President: CWC Class of 2014 displays 'student grit'

May 20, 2014 By Katie Roenigk, Staff Writer

Grit, perseverance and strength were hallmarks of the two graduation events this weekend at Central Wyoming College.

During the school's 44th annual commencement ceremony Friday, CWC president Jo Anne McFarland shared stories about graduates who enrolled in school without knowing whether they could finish what they started.

"And they have surprised themselves," McFarland said, smiling at the group of 240 students who completed their associate degrees this semester. "I know you pushed yourselves beyond what you thought you were capable of achieving. ... It took a lot of hard work and a lot of determination."

She pointed to one student, Fincellius Grey Burnett Sr., who "grew up in a dysfunctional, alcohol family" and "blew off high school" in Blackfoot, Idaho.

"These are his terms," McFarland said. "He readily admits that he was a fall-down drunk with no possibilities in life."

In 2011, she said he decided he was "through running," and he enrolled at CWC to earn his degree in automotive technology. He began with developmental coursework then completed 80 additional credit hours before appearing on the Robert A. Peck Arts Center stage Friday evening with a 3.3 GPA.

"(It was) through sheer hard work and determination --not because he had it handed to him," McFarland said. "Now that is student success."

Another graduate who moved to Riverton for school is Roozario T. Wiggins Sr., who is the first member of his Louisiana-based family to graduate college. When McFarland mentioned his name, he pulled out a poster-sized photo montage of his loved ones, many of whom traveled to CWC for Friday's ceremony.

"Those stories show student grit," McFarland said. "It's what we mean by student success. It's what we aim for."

She had a similar message for students of CWC's Adult Education Program who graduated during a Saturday morning ceremony at the arts center. McFarland encouraged the high school equivalency graduates to continue in their educational pursuits.

"Because there's a great big world out there waiting for you, and you've already shown you have the grit to make it," she said. "I know all of you have worked very, very hard to accomplish your goal. ... Be proud of that, because it showed enormous strength and enormous character."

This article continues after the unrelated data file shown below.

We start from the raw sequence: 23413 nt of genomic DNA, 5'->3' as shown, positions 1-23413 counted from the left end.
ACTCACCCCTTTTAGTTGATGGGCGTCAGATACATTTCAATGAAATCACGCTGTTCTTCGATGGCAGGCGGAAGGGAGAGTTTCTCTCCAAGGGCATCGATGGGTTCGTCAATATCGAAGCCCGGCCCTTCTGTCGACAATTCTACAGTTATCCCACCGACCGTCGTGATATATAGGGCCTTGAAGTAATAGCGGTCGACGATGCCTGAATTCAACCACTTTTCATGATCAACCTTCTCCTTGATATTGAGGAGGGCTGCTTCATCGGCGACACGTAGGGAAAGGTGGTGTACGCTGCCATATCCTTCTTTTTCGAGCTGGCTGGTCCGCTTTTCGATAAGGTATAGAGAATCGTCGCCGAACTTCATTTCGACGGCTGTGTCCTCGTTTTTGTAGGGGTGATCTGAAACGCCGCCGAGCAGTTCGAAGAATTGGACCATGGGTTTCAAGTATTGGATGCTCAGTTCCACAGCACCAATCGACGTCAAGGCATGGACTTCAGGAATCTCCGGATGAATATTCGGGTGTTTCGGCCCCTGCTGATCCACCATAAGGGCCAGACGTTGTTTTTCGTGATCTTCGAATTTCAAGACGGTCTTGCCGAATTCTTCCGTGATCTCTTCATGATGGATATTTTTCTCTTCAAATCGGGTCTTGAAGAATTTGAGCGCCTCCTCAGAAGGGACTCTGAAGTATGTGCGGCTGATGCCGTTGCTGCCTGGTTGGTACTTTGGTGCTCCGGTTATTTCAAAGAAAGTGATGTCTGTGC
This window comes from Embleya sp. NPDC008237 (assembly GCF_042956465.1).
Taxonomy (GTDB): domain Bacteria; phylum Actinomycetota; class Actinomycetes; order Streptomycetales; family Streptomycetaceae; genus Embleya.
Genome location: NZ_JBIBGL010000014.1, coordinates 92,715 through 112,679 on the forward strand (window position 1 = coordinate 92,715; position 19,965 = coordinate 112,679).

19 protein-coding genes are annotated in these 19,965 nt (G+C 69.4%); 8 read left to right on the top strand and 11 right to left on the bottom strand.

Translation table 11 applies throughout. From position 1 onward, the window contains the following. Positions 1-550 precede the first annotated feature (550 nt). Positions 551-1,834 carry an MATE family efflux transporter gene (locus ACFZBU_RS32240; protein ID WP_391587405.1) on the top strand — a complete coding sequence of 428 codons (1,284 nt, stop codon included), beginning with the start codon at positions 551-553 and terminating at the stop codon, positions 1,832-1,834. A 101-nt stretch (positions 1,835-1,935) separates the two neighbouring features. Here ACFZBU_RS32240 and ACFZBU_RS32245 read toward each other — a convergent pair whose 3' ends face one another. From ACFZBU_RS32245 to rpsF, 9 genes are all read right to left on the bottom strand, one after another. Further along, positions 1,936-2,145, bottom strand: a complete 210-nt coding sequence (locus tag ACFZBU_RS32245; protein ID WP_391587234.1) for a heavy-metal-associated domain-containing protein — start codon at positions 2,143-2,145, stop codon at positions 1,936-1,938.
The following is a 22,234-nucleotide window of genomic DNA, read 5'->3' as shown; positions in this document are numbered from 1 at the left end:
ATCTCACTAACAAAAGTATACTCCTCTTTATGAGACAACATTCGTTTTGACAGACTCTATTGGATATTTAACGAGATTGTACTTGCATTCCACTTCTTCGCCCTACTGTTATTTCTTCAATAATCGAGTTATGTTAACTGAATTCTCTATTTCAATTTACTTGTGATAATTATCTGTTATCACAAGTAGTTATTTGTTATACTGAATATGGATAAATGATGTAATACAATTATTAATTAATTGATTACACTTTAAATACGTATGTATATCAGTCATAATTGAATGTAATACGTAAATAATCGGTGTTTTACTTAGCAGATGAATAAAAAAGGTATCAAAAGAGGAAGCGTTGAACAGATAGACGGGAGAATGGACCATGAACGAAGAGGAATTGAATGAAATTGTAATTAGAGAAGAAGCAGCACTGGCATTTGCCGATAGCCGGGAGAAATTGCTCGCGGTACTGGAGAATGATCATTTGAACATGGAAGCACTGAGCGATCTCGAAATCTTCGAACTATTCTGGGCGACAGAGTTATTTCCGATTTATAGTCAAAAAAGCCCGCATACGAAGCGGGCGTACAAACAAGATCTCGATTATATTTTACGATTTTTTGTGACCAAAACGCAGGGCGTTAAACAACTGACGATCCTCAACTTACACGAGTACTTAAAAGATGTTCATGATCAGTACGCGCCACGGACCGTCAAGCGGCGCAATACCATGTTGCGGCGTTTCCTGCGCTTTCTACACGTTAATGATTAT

Caroline Mills recognized two of her Fort Washakie students who have worked for several years to earn their high school equivalency. Both became emotional, as did Mills, while she described the road blocks that the older students overcame to complete their degrees.

Maria Menard is an enrolled member of the Miniconjou Lakota Tribe in South Dakota and grandmother of eight children. She made her way to the Wind River Indian Reservation in 2005 and began working on her general educational development (GED). After a three-year break, Menard re-started her struggle with math, taking the equivalency test seven times before finally passing in December.

"When I called her and told her she passed, (she) had tears of happiness that caused me to have tears as well," Mills said, crying. "She couldn't believe she did it. ... She is a hardworking woman and very independent (and now) she can be seen smiling a lot."

Dexter Aoah, a 42-year-old member of the Eastern Shoshone Tribe and father of three children, also struggled with math after starting work toward his GED in 2004. Mills said he tried "every trick in the book" to avoid studying mathematics, but over time he became more confident in his abilities. He passed his math test in 2013 and took several other exams this year to complete his equivalency requirements.

"He doesn't know what to do with his time since he spent so many years with his education," Mills laughed. "It became a habit to come to the learning center."

She said she was proud of him for persevering.

"He has a good attitude and an open mind and will succeed at any future goal he sets for himself," Mills predicted.

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